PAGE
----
Democracy in the Digital Age : Challenges to Political Life in Cyberspace book cover
1st Edition

Democracy in the Digital Age
Challenges to Political Life in Cyberspace

ISBN 9780415924368
Published January 20, 2000 by Routledge
192 Pages

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Book Description

First published in 2000. Routledge is an imprint of Taylor & Francis, an informa company.



Anthony G. Wilhelm is Director of Information and Communication Technology Research at the Tomás Rivera Policy Insitute, a national think tank that examines issues of concern to the Hispanic community. He also served as the Teledemocracy Project Coordinator at Claremont Graduate University's School for Politics and Economics.


"Democracy in the Digital Age is a long-needed and masterful alloy of political philosophy, Internet politics, technological history, and basic empirical research. It helps dispel many of the myths surrounding the Internet, and it rings with a passionate commitment to more democracy in the information age." -- Gary Chapman, Director, The 21st Century Project, University of Texas at Austin
"This is the most stimulating and carefully considered critique of the issues around electronic democracy that I have seen for some time. It powerfully skewers many of the more absurd claims of the new futurists and grounds the debate in the real world of political practice." -- Brian D. Loader, editor of The Governance of Cyberspace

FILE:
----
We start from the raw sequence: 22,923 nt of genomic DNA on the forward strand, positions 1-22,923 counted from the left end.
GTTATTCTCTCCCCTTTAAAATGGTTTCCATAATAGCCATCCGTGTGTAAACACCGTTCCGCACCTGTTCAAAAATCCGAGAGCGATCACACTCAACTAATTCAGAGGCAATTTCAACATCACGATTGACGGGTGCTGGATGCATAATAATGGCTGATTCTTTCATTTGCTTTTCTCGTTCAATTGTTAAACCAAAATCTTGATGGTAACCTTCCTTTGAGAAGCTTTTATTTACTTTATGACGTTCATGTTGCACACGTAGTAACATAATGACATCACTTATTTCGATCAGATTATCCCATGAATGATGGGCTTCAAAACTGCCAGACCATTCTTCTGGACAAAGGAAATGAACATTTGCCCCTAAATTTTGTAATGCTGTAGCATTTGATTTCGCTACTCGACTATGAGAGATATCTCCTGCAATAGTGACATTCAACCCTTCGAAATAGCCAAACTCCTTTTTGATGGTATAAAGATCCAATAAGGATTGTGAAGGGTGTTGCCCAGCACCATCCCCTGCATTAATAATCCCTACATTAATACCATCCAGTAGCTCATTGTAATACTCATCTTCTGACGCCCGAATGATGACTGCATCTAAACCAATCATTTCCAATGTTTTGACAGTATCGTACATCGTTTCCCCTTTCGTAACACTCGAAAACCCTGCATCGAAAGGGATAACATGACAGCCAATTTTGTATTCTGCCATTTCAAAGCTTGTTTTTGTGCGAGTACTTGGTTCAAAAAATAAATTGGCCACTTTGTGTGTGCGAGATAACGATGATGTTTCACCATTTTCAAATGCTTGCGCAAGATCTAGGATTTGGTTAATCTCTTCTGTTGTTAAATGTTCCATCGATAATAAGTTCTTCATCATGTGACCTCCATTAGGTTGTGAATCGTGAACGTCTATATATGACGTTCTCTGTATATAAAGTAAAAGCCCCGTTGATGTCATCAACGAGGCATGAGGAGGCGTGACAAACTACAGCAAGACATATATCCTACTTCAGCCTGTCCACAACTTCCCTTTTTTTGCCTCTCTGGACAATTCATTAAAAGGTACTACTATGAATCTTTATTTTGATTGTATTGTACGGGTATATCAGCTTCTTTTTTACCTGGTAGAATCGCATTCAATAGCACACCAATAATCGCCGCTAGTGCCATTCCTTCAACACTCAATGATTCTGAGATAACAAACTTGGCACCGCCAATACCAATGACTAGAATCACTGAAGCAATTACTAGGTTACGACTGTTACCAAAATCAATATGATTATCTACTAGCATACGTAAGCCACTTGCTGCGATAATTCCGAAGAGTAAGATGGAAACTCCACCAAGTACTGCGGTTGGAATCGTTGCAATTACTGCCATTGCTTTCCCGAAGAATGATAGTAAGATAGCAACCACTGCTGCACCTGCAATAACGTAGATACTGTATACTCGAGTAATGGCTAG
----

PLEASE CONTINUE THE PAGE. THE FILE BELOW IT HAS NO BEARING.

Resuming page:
"Wilhelm's Democracy in the Digital Age has the most thorough and sensible review of contemporary thought on the social construction of technological construction of society.--Philip Howard, Northwestern University."
"Democracy in the Digital Age provides a first-rate study of the problems and promises posed by a 'cyberdemocracy.' Wilhelm's analysis of online public life is empirically grounded and theoretically sophisticated. Anyone interested in the democratic potential of the new information and communication technologies should review his recommendations, particularly the proposed policy responses to America's growing 'digital divide.'." -- Timothy W. Luke, Virginia Polytechnic Institute and State University